Cloth diapers and poop

Let’s talk about the elephant in the room….

Yes we use cloth diapers. Gasp.

We have used them for almost 3 years now with both of our kids (3 years and 9 month). The only time we don’t use them is when we are on vacation or if there is a nasty rash we are dealing with.

Now that that is out of the way, one of the number one questions I get asked when people discover we are old school super modern and use reusable diaper is “what about the poo?!”

So let’s talk about it, the nitty gritty of poop and cloth diapers.

This post contains affiliate links, but you know I got your back and only share products I love and stand behind. I paid my own hard earned money on the products I mention, and want to share what I love!

Honestly this was one of my biggest worries about cloth and I did TONS of research figuring out a way to get around the poo mess. There are a few different options, like a diaper sprayer, swooshing the diaper, or even scraping (barf face) the poop. I think we have found the perfect solution for us and I also think we have it mastered, cloth can be just as easy as disposables!

First things first, before your baby starts solids and is exclusively breast feeding or formula fed, you can wash the poop out right in the washer. Just do your normal cloth diaper washing routine. I get that it sounds disgusting and that it won’t come clean, but I cross my heart that it does. Everything washes out perfectly fine. Sometimes you can get staining, but that is easily fixed with good old bleach or sun bleaching. Your machine is not going to be left a poopy mess either, I prommmissssseeee. When I was looking into cloth, I definitely did not believe this, but it is true. Two cloth diapered kids later I am a believer now.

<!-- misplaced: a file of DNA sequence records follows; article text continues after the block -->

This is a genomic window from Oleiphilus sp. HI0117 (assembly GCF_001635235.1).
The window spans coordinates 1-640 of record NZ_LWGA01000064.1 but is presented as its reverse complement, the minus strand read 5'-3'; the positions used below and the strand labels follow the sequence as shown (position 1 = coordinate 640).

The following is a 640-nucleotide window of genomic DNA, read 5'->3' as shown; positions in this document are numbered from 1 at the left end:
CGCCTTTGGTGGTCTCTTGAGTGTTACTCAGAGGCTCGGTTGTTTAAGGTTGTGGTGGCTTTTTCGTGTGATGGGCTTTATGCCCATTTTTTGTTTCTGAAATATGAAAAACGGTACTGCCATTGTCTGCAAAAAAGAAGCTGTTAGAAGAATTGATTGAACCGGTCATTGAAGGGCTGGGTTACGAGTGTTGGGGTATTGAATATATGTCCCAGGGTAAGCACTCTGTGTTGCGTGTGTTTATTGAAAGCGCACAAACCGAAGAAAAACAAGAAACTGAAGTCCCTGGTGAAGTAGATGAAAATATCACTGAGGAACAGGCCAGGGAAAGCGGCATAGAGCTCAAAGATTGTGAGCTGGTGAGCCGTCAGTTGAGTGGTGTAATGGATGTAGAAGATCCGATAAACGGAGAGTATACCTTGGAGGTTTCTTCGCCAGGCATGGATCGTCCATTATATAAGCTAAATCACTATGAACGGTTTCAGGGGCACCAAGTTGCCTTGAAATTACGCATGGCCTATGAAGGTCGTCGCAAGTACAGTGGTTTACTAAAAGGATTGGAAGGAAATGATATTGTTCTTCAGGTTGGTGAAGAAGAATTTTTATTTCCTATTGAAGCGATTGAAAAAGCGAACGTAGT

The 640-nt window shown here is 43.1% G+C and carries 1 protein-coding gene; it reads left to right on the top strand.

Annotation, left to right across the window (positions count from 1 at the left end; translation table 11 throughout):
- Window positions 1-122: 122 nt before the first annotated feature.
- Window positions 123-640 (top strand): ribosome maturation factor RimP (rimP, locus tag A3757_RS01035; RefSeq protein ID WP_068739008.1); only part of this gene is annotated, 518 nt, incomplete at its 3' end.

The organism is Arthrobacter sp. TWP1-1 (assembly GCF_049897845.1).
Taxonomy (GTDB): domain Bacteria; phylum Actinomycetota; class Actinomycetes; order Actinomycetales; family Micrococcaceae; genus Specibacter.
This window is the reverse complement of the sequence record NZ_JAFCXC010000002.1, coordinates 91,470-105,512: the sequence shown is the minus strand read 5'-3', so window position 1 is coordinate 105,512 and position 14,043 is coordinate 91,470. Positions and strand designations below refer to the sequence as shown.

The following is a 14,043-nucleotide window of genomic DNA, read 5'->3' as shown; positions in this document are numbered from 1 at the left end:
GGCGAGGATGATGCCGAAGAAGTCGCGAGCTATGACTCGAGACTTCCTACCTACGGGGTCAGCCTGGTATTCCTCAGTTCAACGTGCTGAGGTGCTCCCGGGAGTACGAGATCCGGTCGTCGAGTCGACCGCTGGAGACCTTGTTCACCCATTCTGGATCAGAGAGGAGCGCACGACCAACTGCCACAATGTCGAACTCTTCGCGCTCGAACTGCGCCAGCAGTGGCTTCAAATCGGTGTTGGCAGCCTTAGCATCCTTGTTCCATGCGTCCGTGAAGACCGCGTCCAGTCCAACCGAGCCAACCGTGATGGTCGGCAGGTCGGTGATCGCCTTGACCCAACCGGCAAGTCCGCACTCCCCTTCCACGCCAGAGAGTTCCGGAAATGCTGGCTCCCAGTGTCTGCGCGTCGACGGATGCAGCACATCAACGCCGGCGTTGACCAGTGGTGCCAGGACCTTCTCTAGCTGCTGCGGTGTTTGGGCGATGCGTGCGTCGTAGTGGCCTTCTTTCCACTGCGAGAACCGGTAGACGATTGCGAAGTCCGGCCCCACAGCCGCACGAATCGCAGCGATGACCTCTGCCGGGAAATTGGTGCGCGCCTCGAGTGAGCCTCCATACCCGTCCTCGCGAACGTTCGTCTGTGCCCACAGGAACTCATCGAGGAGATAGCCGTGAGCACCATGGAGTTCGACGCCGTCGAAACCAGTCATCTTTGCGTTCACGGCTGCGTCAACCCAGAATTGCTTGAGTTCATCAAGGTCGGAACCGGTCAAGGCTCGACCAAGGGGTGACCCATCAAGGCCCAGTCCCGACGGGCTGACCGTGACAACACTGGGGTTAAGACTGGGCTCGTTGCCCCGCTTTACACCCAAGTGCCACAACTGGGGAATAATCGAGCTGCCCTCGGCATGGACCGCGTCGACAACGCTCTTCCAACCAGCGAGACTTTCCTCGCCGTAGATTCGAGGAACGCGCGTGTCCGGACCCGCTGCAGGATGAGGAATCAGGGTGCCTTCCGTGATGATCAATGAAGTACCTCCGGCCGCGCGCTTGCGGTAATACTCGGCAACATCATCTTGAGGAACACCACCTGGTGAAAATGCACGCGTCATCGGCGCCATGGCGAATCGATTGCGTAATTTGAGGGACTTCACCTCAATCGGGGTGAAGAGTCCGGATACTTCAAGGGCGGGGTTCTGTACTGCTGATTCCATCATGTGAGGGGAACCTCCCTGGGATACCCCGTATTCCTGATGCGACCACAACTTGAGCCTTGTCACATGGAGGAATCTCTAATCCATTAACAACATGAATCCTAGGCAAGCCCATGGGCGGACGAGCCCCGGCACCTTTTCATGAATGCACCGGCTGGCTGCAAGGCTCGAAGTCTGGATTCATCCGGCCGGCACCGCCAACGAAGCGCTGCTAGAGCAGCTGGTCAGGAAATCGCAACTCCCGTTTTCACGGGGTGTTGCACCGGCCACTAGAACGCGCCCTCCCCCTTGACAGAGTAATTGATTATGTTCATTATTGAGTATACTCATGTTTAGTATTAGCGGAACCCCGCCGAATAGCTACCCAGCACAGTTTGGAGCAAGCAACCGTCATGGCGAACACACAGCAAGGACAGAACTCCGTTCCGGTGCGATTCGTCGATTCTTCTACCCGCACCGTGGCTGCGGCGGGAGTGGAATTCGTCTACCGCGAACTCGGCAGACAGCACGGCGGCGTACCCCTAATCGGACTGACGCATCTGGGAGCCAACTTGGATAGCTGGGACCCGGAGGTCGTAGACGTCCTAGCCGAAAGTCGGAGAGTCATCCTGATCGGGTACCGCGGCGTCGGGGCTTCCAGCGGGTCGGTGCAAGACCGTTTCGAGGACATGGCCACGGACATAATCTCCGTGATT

Now on to when your little one starts eating solids and there is no way in heck you want to put solid poop in your washer.

When doing my own research for cloth diapering, the poopy situation seemed like it was going to be a deal breaker. Some families use diaper sprayers and they say it alleviates the poo mess. You have probably seen around 2,320 pins on Pinterest about diaper sprayers and how they are amazing…. but I am definitely not sold. Using a high power water sprayer to spray the poop off a diaper sounded even messier than rinsing it. What about the splatter? I pictured a wet, splatter, mess of poo, urine and water all over the walls around my toilet. No thanks, definitely not going there. Full disclosure – I have never tried a diaper sprayer, and honestly it might be the perfect fit for you and your diaper journey, but it is not for me.